Major changes in my life occurred this
week. I’ll bore you with the details later as there’s a topic I
would like to address. I’m sure that comes as a surprise to everyone
given the amount of bandwidth my blogs consume. Addressing topics,
sometimes very strange ones, pretty much defines what I do.
A few years ago I wrote two articles
for Tech Republic on the consultant’s role. One suggested
invisible consulting in which the consultant provided support
and knowledge to the existing team. The other suggested visible
consulting in which the consultant acts as a champion and change
agent to enable work the client needs. Both came from a consultant’s
point of view to describe boundaries around our activities. Neither
spoke at all about the responsibility of the company hiring the
consultant or the importance of proper oversight/review.
No matter how much money we spend on
them, or how well they try to do, consultants are in the end just
people. They try, with varying degrees of dedication, to do the job
as they understand it. Sometimes they succeed. Often times they
fail, just as anyone would, but we choose to cover it up due to our
organizational commitment (expressed in monetary terms) to whatever
project they worked on.
These reviews take on two distinct
forms, depending upon what we hired the consultants to do. If we
hired them to provide skills and services we simply do not have the
internal resources to produce, we must review their work for
suitability and sustainability. If we hired them to do things we
already know but cannot get the time to do, we need to review their
work for correctness and supportability. Finally, if we hired them
to review the work of our own teams we need to review their work for
applicability and actionability.
At first glance that all looks like
management speak for review their work. Honestly, if people
would review a vendor’s work more often we’d all be better off. Yet
I’m actually trying to say something about metrics here, so let’s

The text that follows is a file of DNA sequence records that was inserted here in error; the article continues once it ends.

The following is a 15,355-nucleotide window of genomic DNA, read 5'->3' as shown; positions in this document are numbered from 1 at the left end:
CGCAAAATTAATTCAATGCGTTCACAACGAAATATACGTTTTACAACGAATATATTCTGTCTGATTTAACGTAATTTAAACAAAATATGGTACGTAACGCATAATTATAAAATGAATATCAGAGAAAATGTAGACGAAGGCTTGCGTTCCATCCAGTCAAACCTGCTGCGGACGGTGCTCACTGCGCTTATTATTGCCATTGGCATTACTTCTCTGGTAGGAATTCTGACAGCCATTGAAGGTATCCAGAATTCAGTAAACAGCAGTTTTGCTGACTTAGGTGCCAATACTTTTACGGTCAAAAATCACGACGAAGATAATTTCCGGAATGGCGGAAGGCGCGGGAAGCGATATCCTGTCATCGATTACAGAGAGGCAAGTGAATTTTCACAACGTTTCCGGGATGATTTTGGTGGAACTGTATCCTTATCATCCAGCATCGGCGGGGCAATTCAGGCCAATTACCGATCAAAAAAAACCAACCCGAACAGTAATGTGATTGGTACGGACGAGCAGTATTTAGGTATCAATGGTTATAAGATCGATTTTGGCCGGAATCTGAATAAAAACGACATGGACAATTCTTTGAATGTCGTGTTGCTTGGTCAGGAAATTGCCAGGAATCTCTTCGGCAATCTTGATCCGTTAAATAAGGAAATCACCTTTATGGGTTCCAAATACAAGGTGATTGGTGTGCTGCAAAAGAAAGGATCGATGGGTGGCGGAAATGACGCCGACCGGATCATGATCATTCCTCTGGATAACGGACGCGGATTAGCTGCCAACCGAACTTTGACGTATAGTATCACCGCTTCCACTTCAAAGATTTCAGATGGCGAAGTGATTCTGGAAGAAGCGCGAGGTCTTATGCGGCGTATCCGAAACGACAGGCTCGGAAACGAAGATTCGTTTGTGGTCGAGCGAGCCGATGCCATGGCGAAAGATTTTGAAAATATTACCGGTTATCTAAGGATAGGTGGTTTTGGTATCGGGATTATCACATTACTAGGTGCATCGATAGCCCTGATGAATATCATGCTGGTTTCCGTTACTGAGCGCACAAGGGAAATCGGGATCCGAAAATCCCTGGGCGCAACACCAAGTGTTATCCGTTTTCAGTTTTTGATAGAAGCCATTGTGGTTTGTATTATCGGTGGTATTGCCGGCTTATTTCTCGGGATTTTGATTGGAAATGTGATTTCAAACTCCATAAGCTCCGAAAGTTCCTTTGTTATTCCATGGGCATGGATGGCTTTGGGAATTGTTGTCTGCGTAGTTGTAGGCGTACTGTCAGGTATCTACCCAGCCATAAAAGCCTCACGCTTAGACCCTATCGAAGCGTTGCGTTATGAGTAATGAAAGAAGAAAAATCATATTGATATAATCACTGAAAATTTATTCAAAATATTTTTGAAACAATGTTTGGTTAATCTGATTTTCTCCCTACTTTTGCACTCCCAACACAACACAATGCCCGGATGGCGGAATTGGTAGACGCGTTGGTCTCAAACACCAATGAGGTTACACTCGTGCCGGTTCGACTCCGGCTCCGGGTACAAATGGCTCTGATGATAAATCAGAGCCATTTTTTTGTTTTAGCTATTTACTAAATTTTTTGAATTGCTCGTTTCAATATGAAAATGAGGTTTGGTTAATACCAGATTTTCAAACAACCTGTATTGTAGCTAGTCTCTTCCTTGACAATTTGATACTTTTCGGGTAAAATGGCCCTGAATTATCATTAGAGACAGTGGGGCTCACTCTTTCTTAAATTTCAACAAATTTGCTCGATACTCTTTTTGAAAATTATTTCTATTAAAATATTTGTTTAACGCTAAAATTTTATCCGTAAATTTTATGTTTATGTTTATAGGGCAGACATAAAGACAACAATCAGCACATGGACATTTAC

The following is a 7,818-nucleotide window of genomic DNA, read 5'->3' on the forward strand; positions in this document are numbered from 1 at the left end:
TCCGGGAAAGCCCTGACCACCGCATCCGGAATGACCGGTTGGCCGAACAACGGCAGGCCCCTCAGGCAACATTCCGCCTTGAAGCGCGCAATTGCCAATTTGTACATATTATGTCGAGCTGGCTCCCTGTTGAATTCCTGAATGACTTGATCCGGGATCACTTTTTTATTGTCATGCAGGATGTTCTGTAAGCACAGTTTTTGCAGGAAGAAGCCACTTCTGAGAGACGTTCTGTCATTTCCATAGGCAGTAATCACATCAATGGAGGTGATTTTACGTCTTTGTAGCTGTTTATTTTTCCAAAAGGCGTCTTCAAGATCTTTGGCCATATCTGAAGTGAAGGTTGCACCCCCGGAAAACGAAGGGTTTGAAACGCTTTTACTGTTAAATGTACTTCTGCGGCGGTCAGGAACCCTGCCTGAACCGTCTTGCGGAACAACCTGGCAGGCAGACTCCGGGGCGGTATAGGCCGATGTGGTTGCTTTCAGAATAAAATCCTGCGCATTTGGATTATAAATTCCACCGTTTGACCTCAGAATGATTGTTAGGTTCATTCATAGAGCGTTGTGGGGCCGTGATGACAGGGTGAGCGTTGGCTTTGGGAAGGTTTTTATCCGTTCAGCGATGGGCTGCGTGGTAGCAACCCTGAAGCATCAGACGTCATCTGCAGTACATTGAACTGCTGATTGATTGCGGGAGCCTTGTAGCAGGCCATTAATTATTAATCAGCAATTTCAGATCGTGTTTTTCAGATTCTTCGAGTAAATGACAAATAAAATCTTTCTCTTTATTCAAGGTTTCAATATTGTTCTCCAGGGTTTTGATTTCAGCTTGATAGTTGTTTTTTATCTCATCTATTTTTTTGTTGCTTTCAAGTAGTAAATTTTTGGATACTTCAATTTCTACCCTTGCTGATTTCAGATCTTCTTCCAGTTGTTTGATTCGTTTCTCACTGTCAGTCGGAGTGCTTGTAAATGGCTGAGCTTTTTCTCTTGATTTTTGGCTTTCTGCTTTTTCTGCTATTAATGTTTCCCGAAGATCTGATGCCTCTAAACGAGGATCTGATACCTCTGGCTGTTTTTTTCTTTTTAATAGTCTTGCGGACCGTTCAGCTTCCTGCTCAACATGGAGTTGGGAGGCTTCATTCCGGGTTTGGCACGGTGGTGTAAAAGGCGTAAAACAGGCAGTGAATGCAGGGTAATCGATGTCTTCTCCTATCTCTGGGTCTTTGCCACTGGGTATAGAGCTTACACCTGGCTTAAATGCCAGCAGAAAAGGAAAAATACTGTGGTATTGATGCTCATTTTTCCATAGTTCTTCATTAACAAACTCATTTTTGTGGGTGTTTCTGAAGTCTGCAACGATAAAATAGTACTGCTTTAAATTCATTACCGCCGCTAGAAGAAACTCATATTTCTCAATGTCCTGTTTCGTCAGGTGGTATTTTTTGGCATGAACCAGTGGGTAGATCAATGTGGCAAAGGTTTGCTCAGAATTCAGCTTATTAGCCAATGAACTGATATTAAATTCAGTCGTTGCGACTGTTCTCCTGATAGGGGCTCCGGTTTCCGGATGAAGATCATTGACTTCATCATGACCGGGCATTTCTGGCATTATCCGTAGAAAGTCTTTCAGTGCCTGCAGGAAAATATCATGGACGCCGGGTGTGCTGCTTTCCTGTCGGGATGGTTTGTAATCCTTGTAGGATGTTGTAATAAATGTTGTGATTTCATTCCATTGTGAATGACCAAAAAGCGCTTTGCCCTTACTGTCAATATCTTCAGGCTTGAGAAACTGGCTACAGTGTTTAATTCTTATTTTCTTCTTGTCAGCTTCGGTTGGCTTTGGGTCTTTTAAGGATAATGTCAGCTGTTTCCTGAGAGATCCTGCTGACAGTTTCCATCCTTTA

dive in a bit.
When we hire in consultants who, in
theory, can do something we cannot we have to review their work.
Yet, how can we do so? We don’t know what they know. We do not have
the experience they have, or the abilities they gained exploring a
specific technology over and over again. In this case we can review
their work by judging whether we can first use it to accomplish our
goals and second whether we can maintain whatever they created
without further intervention. In order to do the first we have to
know exactly what we wanted them to accomplish. In order to do the
second we have to know what we have the time and knowledge to do;
time is not a consultant’s concern but knowledge and knowledge
Similarly, when we hire a consultant to
review the work of our own people, we have to measure that output
somehow. It’s comforting to get a nice, well formatted report;
that’s in fact what most of these engagements seem to produce.
Although these deliverables fulfill various ritual functions, they
only take on meaning in the business world when we can actually act
on them. This means the information the review provides must first
apply to our situation either now or in the immediate future. It
also means the review must provide some concrete actions we can take
to improve, or at least stabilize, our situation.
Finally, and most easily dealt with, we
have the situation where we hire a consultant to perform a task we
know how to do but do not have the resources to address. In this
case we need to take the time to perform a review (architectural for
infrastructure, code for development) using our standard procedures.
We have a responsibility in this case to be both through and fair; we
should also let the consultant know ahead of time what metrics we
will use to measure his success. On one hand this is fair; on the
other it ensures the consultant will know what’s expected of him so
he has a hope of delivering it.
More information about the changes in
my life after I have a chance to absorb them.